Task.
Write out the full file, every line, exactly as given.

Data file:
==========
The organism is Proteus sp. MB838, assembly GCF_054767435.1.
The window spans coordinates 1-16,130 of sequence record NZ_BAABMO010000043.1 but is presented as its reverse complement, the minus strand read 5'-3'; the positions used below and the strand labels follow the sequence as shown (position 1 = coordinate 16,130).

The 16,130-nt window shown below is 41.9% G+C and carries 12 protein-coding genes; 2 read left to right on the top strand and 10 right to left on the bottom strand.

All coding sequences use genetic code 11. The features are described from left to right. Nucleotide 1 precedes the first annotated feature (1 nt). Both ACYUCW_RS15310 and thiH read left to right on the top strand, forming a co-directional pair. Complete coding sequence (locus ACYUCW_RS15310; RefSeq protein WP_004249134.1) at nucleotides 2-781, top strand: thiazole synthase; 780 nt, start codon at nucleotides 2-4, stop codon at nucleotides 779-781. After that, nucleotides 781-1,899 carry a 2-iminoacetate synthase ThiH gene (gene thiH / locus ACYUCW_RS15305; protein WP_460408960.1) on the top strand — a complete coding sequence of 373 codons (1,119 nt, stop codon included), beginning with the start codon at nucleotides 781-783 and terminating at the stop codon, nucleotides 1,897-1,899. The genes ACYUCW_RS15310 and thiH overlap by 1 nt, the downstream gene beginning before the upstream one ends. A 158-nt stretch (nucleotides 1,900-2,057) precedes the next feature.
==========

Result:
The organism is Proteus sp. MB838, assembly GCF_054767435.1.
The window spans coordinates 1-16,130 of sequence record NZ_BAABMO010000043.1 but is presented as its reverse complement, the minus strand read 5'-3'; the positions used below and the strand labels follow the sequence as shown (position 1 = coordinate 16,130).

The 16,130-nt window shown below is 41.9% G+C and carries 12 protein-coding genes; 2 read left to right on the top strand and 10 right to left on the bottom strand.

All coding sequences use genetic code 11. The features are described from left to right. Nucleotide 1 precedes the first annotated feature (1 nt). Both ACYUCW_RS15310 and thiH read left to right on the top strand, forming a co-directional pair. Complete coding sequence (locus ACYUCW_RS15310; RefSeq protein WP_004249134.1) at nucleotides 2-781, top strand: thiazole synthase; 780 nt, start codon at nucleotides 2-4, stop codon at nucleotides 779-781. After that, nucleotides 781-1,899 carry a 2-iminoacetate synthase ThiH gene (gene thiH / locus ACYUCW_RS15305; protein WP_460408960.1) on the top strand — a complete coding sequence of 373 codons (1,119 nt, stop codon included), beginning with the start codon at nucleotides 781-783 and terminating at the stop codon, nucleotides 1,897-1,899. The genes ACYUCW_RS15310 and thiH overlap by 1 nt, the downstream gene beginning before the upstream one ends. A 158-nt stretch (nucleotides 1,900-2,057) precedes the next feature.